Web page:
Although it sounds like a utilitarian throwback to find the Mercedes' 2.1-litre, four-cylinder engine in a car like this, it shouldn’t, given the capability of the ML 250

Its 93bhp per litre isn’t uncommon by modern diesel standards, but it still takes some getting used to for those of us who remember (and it wasn’t so long ago) when 100bhp per litre was considered at the sharp end for naturally aspirated petrol cars. 

Matt Saunders Autocar

Matt Saunders

Road test editor
A urea solution called AdBlue is injected into the exhaust gas to cut NOx emissions by up to 80 per cent

But the 201bhp peak isn’t only what makes this 2.1-litre engine sufficient in the 2310kg (as tested) ML; it’s also the exceptional 369lb ft of torque, a broad spread of it, and the ability of the seven-speed auto ’box to make the most of the power and torque delivery.

It still leaves the ML 250 looking a touch malnourished compared with some of its bigger-engined rivals, but it would be churlish to suggest that an 8.8sec 0-60mph dash in a car like this is insufficient. 

In-gear flexibility is decent if you hold on to the gearbox’s ratios via its steering wheel paddles; 50-70mph in seventh, for example, takes a respectable time of 11.0sec. But even with the gearbox thus selected, you can kick past holding on to a ratio if you’re determined to give the carpet a hard time. Flat out through the gears, the same 50-70mph benchmark can be achieved in a sprightly 5.8sec.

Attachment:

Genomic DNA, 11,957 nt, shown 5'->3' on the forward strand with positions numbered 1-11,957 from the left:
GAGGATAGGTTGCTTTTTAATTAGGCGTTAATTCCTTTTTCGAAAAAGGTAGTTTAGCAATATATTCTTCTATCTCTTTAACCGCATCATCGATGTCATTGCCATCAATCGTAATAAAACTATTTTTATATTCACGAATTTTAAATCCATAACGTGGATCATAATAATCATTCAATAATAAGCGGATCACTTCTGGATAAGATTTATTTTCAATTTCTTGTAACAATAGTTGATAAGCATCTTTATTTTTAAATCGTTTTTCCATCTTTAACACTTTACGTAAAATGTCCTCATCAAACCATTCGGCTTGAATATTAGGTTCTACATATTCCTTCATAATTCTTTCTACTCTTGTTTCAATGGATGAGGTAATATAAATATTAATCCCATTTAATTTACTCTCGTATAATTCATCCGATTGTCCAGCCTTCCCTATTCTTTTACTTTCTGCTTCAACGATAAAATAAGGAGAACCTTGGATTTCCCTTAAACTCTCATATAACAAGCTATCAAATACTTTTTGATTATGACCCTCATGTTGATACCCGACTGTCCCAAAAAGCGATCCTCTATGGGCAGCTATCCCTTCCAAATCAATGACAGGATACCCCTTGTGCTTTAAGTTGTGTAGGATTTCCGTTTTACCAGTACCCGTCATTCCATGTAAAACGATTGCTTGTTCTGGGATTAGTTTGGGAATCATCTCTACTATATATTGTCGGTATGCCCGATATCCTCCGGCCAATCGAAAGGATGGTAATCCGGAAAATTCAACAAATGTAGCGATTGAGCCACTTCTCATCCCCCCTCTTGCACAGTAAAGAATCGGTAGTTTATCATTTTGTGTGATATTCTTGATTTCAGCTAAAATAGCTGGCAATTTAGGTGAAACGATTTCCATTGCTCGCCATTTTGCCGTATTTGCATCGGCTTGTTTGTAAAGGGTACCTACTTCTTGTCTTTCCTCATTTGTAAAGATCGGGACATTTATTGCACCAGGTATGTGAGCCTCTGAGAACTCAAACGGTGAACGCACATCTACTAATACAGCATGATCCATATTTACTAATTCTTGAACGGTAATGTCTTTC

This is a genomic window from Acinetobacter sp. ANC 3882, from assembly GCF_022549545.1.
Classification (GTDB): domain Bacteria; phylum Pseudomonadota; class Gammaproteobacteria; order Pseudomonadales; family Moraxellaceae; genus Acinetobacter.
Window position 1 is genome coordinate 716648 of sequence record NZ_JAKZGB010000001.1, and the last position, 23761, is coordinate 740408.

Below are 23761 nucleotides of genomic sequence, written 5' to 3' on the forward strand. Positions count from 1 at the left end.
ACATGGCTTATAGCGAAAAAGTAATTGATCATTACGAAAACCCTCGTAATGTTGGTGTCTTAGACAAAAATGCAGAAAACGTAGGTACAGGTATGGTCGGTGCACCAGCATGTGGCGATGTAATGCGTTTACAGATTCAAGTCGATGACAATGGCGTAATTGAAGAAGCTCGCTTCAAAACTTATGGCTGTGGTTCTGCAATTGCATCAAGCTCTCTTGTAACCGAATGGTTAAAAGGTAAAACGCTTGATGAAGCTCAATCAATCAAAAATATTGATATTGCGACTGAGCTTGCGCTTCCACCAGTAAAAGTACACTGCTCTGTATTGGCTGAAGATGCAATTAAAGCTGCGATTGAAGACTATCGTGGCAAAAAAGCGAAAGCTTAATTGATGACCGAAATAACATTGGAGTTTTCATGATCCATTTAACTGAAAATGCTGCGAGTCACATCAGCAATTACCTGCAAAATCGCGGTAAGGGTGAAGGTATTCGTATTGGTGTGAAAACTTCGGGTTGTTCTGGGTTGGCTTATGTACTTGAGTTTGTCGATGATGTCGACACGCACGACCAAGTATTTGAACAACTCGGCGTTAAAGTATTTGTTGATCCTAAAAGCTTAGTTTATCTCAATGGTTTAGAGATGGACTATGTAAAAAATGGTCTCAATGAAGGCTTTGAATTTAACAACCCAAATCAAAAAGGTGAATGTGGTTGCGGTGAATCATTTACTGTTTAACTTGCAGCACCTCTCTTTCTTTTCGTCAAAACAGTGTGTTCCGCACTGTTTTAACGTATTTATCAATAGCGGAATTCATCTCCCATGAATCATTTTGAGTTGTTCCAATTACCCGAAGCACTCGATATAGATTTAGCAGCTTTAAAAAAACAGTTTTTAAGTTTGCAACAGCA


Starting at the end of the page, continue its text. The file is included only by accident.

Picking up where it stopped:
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The real benefit, though, is felt at the fuel pump . In our experience, no other SUV of this size and performance will deliver overall economy into the mid-30s.

So it’s quick enough and enviably economical. Why would you pick a bigger-engined M-Class?

Because all things being equal, a four-pot will not be as smooth as a six-cylinder unit from the same manufacturer. The ML 250’s noise levels are more than acceptable, but an unmistakable muted grumble can be heard; there’s no denying that the six-pot ML 350 offers a more hushed environment.

That model shaves around 1.5sec off the 0-62mph time and adds 9mph to the top end, meaning flat out the big-engined ML will reach 139mph. Our European drive of the ML350 indicated the demonstrable benefits of six cylinders; the work performed by Mercedes in reducing NVH and increasing refinement is brought to the fore with a smoother powerplant.At the opposite end of the ML range and performance spectrum, the ML 63 AMG offers fearsome performance from its bi-turbo 5.5-litre V8. Its 518bhp fires the 2345kg ML from 0-60mph in less than five seconds. Moreover, its prodigious torque reserves (516lb ft) are available through such a broad rev range (1750-5500rpm) that overtaking is a very easy task. 

 

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